The below media release is from July 2015 has been provided by Rebecca Dahl, Nicholes Family Lawyers.
Recent Issues Surrounding Court Fees in Family Law matters
There has been much comment and debate in recent weeks regarding the increase in fees payable upon filing family law documents in the Family Court of Australia and Federal Circuit Court of Australia.
In June 2015, significant increases were announced, and due to commence on 1 July 2015. The proposed fee rises would see, for example, an increase of $350 payable upon the filing of an Application for Divorce.
It was widely reported that the Government sought to raise $87.4 million from the increases, with only $24 million of the expected revenue to be returned to the Courts.
These proposed fee increases were met with strong opposition from members of the legal profession, and the Law Council of Australia. Practitioners who practise in this area are acutely aware of the financial strain many families face as a result of the separation process. Practitioners were concerned that vulnerable families were to be further exposed financially by the increase in fees, including those who are victims of family violence.
Amongst other proposed fee hikes, there was to be an increase in the fee incurred for filing an Application for Consent Orders meaning that those parties who were able to resolve their matters by agreement, and were not even involved in litigation would still be hit by significant fees, simply to ensure their legal protection moving forward. Practitioners were concerned that this may lead to people choosing not to formalise their agreements, potentially leading to significant legal fees and other potentially harmful financial consequences being incurred in the future, if parties reneged on what had been agreed, and these informal settlements were forced to litigation despite the parties’ intention to resolve matters amicably, and without intervention of the Court.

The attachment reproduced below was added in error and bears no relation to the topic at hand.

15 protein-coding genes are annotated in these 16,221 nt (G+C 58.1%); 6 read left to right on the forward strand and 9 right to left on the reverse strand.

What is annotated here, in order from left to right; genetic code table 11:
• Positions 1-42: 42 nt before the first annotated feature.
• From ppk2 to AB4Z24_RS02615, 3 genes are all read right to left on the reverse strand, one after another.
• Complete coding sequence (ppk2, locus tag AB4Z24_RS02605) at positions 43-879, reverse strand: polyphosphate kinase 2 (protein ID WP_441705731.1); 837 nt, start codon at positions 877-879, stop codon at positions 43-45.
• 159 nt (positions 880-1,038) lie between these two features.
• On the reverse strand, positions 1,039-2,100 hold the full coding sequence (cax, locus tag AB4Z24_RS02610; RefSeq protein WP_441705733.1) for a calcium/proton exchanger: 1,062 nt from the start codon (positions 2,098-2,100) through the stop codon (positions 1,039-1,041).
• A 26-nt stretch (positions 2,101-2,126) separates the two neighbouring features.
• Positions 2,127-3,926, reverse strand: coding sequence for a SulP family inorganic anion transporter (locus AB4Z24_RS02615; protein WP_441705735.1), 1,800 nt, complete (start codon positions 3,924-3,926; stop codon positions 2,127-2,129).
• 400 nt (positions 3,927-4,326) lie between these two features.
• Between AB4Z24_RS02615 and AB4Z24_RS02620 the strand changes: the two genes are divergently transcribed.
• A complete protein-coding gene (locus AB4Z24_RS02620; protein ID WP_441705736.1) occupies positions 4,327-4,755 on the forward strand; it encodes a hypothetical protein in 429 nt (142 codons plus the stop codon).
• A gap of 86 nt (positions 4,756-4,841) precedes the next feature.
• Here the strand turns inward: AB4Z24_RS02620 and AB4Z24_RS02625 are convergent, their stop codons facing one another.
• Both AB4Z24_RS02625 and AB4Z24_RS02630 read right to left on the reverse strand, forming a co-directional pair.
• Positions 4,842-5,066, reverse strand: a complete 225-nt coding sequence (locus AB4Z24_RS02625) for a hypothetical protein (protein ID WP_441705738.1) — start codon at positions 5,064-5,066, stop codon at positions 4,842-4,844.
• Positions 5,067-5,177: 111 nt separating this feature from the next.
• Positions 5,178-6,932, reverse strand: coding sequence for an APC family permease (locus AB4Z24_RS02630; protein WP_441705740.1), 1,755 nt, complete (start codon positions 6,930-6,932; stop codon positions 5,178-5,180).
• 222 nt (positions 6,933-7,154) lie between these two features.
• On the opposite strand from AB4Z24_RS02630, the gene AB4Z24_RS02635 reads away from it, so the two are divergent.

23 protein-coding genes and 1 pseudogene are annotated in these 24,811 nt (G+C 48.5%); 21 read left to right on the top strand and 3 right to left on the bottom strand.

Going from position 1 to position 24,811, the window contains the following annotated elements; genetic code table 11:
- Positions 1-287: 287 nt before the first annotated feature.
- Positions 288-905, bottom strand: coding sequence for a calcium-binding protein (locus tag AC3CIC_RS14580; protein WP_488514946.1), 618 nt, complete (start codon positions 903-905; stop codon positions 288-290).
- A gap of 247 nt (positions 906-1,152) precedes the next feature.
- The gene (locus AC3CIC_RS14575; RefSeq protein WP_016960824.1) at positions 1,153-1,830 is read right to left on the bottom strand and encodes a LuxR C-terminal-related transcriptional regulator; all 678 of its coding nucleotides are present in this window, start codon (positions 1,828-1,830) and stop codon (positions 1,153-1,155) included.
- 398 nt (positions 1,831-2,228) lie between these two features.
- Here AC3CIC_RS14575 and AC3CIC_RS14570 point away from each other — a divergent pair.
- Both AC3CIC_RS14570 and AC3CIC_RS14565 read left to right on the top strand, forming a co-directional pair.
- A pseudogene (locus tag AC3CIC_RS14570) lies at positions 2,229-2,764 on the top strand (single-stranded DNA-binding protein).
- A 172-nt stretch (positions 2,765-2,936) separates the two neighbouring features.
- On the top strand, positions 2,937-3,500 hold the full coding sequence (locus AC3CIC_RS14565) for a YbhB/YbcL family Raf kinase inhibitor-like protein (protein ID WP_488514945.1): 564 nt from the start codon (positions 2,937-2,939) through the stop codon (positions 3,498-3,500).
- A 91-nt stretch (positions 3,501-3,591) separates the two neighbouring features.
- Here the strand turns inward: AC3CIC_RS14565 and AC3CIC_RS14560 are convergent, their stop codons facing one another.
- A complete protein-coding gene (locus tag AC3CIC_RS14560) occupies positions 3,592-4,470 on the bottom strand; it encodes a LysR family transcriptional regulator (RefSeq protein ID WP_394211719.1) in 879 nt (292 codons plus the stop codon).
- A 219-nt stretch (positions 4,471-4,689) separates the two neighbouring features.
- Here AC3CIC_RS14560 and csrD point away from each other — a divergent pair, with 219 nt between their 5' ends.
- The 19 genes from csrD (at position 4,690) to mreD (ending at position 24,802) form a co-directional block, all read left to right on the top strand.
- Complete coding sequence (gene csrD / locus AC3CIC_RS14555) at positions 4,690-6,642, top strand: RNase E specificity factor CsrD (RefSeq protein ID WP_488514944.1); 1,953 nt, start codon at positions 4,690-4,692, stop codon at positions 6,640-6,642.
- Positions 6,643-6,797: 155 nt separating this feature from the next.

On 25 June 2015, the Senate voted in favour of a motion to disallow the proposed amending regulations, and consequently there were not to be any family law fee increases on 1 July 2015. Unfortunately, on 13 July 2015, this decision was overruled and a new increased regime of fees was introduced.
The Labor party has now brought proceedings against Attorney-General George Brandis in an attempt to wind back the fee increase. The Federal Court determined this week that the matter did not involve a “sufficient degree of urgency” to deny the Government’s legal team their requested additional time to prepare. These proceedings continue and the matter has been adjourned to a date to be fixed next week.
Those who practise in the Family Law jurisdiction will be watching the progress of these proceedings with interest, and are hopeful for a result which guarantees separating families proper access to the Family Court and Federal Circuit Court, not hampered by financial constraints.